- Which goal would move me closer to achieving my other big dream goals? How would achieving that goal make it more likely or easier for me to achieve my other big dream goals?
- What are the ways my life will change for the better when I reach that goal?
- Do I believe, after praying, that God would be pleased with my focus on that goal? If yes, what are some Biblical principles or verses that can encourage me in focusing on that goal? If no, you may need to revise it or remove it from your list.
This is how I work through this step:
- First, I pray at the start and throughout this part (and all other parts) of the goal-setting process.
- Next, I ask myself questions about the top big dream in each category (if one category has a lot of cards, I might do the top two).
- Once I have my answers – written out – I weed out the obvious “losers.” These are the cards that will have the least impact on my life. Frequently, these are big dreams that are narrowly focused (and maybe not big enough?). Hopefully, this gets me down to five or six – remember I only have eight categories to start with. An example would be traveling to Italy.
- I take the remaining five or six cards and put everything else away.
- Then, I take a break. Read, do some yard work, fix dinner – whatever. After an hour or two, I come back and read through each card’s notes, along with the questions I asked myself and my answers. Hopefully, this process will reveal to me that working on “Goal A” will make achieving “Goal X” more likely – so I leave “Goal X” for another time.
- If I still have more than three cards, at this point, I ask myself one last question: Which one or two of these goals am I most excited about working towards? This question taps into my excitement and willingness to commit. Without a strong commitment and motivation to succeed, the goal-setting process is just a mental exercise that leads nowhere.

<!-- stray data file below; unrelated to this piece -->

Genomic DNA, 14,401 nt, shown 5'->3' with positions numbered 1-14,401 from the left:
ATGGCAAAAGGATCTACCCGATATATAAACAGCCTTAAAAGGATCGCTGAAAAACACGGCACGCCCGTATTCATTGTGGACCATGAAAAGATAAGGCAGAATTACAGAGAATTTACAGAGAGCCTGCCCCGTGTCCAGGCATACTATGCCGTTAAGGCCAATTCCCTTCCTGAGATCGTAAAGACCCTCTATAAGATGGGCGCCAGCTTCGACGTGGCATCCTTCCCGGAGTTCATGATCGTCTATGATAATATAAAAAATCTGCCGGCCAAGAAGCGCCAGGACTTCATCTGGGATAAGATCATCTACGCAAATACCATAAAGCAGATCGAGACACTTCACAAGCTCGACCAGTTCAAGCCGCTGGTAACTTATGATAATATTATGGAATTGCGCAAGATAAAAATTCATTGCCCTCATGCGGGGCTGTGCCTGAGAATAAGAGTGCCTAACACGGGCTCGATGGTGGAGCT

- Finally, I have my cards which become my goals. I may have one goal, two goals, or three goals. Three is my maximum for my own sanity and ability to follow through.
Write Your Goals in Simple, Direct Sentences
If you’ve faithfully followed this goal setting process, you now have just a few goals to focus on. The next step is to write your goal in an easy-to-remember sentence. For example, my goal of increasing my income would be written like this: “By December 2020, I will be earning an average of $2,000 per month from blogging, writing, and related activities.”
That’s the goal I’m committing to working towards. It’s short, simple, and direct. It’s easy to write on note cards to place around the house. It’s easy to memorize and recite to myself when I get discouraged. It has a definite deadline and defined amount I want to earn. This simple sentence can keep me going when I want to give up. And it’s easy to evaluate when 2020 draws to a close – did I reach this goal or not?
Final Steps to Come
The steps outlined above are quite a bit to work through. But they are critical to setting goals that you are truly committed to achieving. Once you’ve completed them all, give yourself a high-five and a pat on the back. You’ve done a lot of work.
However, the work is not done. Next week, we will look at taking the big goals you’ve committed to and breaking them down into actionable steps.
So, what will you do while waiting for the final steps? Hopefully, you are motivated to start in on a goal-setting process that can change your life. Start today!